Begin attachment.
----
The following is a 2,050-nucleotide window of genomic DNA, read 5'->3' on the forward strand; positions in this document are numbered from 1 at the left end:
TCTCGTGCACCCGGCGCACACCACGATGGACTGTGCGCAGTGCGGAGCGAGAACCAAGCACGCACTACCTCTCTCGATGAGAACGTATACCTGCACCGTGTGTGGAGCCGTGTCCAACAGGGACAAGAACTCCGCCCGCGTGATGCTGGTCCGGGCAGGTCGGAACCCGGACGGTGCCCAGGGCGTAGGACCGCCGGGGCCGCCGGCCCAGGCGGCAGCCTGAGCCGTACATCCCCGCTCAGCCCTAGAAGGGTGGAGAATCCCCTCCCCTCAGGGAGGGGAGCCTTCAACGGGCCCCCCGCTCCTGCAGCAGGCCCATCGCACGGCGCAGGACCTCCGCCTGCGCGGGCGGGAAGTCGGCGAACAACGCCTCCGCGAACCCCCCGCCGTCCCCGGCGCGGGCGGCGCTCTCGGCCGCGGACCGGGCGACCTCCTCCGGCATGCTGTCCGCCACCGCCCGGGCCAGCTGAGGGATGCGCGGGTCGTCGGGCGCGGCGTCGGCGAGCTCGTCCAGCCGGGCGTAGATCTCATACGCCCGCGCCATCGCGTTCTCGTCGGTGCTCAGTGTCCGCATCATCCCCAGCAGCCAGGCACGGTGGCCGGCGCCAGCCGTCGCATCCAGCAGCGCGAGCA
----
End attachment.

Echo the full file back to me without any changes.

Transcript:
The following is a 2,050-nucleotide window of genomic DNA, read 5'->3' on the forward strand; positions in this document are numbered from 1 at the left end:
TCTCGTGCACCCGGCGCACACCACGATGGACTGTGCGCAGTGCGGAGCGAGAACCAAGCACGCACTACCTCTCTCGATGAGAACGTATACCTGCACCGTGTGTGGAGCCGTGTCCAACAGGGACAAGAACTCCGCCCGCGTGATGCTGGTCCGGGCAGGTCGGAACCCGGACGGTGCCCAGGGCGTAGGACCGCCGGGGCCGCCGGCCCAGGCGGCAGCCTGAGCCGTACATCCCCGCTCAGCCCTAGAAGGGTGGAGAATCCCCTCCCCTCAGGGAGGGGAGCCTTCAACGGGCCCCCCGCTCCTGCAGCAGGCCCATCGCACGGCGCAGGACCTCCGCCTGCGCGGGCGGGAAGTCGGCGAACAACGCCTCCGCGAACCCCCCGCCGTCCCCGGCGCGGGCGGCGCTCTCGGCCGCGGACCGGGCGACCTCCTCCGGCATGCTGTCCGCCACCGCCCGGGCCAGCTGAGGGATGCGCGGGTCGTCGGGCGCGGCGTCGGCGAGCTCGTCCAGCCGGGCGTAGATCTCATACGCCCGCGCCATCGCGTTCTCGTCGGTGCTCAGTGTCCGCATCATCCCCAGCAGCCAGGCACGGTGGCCGGCGCCAGCCGTCGCATCCAGCAGCGCGAGCA